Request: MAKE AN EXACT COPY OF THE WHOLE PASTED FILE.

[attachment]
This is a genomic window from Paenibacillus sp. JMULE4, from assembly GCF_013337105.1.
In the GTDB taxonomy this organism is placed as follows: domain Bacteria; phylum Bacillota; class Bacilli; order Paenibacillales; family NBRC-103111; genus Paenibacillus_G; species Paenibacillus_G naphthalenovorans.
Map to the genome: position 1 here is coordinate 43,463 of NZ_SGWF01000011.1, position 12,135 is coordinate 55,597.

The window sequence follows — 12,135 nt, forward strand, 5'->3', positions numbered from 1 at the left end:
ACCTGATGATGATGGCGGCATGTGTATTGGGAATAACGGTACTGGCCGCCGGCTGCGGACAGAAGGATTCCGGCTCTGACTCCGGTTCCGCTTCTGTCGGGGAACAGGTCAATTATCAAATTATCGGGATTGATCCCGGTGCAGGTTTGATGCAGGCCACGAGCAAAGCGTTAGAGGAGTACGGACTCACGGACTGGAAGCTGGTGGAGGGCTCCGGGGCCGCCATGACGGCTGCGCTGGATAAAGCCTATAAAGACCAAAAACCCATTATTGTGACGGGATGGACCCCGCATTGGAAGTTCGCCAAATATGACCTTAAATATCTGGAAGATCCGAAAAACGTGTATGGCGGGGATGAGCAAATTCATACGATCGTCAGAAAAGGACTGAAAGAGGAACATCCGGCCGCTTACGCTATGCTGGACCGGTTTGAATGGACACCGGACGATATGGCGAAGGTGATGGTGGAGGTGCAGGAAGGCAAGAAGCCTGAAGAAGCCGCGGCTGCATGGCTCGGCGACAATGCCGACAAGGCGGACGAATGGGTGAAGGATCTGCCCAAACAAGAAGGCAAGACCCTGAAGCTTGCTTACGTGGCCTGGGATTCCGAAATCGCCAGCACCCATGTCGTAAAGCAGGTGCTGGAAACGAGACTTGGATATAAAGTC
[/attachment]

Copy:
This is a genomic window from Paenibacillus sp. JMULE4, from assembly GCF_013337105.1.
In the GTDB taxonomy this organism is placed as follows: domain Bacteria; phylum Bacillota; class Bacilli; order Paenibacillales; family NBRC-103111; genus Paenibacillus_G; species Paenibacillus_G naphthalenovorans.
Map to the genome: position 1 here is coordinate 43,463 of NZ_SGWF01000011.1, position 12,135 is coordinate 55,597.

The window sequence follows — 12,135 nt, forward strand, 5'->3', positions numbered from 1 at the left end:
ACCTGATGATGATGGCGGCATGTGTATTGGGAATAACGGTACTGGCCGCCGGCTGCGGACAGAAGGATTCCGGCTCTGACTCCGGTTCCGCTTCTGTCGGGGAACAGGTCAATTATCAAATTATCGGGATTGATCCCGGTGCAGGTTTGATGCAGGCCACGAGCAAAGCGTTAGAGGAGTACGGACTCACGGACTGGAAGCTGGTGGAGGGCTCCGGGGCCGCCATGACGGCTGCGCTGGATAAAGCCTATAAAGACCAAAAACCCATTATTGTGACGGGATGGACCCCGCATTGGAAGTTCGCCAAATATGACCTTAAATATCTGGAAGATCCGAAAAACGTGTATGGCGGGGATGAGCAAATTCATACGATCGTCAGAAAAGGACTGAAAGAGGAACATCCGGCCGCTTACGCTATGCTGGACCGGTTTGAATGGACACCGGACGATATGGCGAAGGTGATGGTGGAGGTGCAGGAAGGCAAGAAGCCTGAAGAAGCCGCGGCTGCATGGCTCGGCGACAATGCCGACAAGGCGGACGAATGGGTGAAGGATCTGCCCAAACAAGAAGGCAAGACCCTGAAGCTTGCTTACGTGGCCTGGGATTCCGAAATCGCCAGCACCCATGTCGTAAAGCAGGTGCTGGAAACGAGACTTGGATATAAAGTC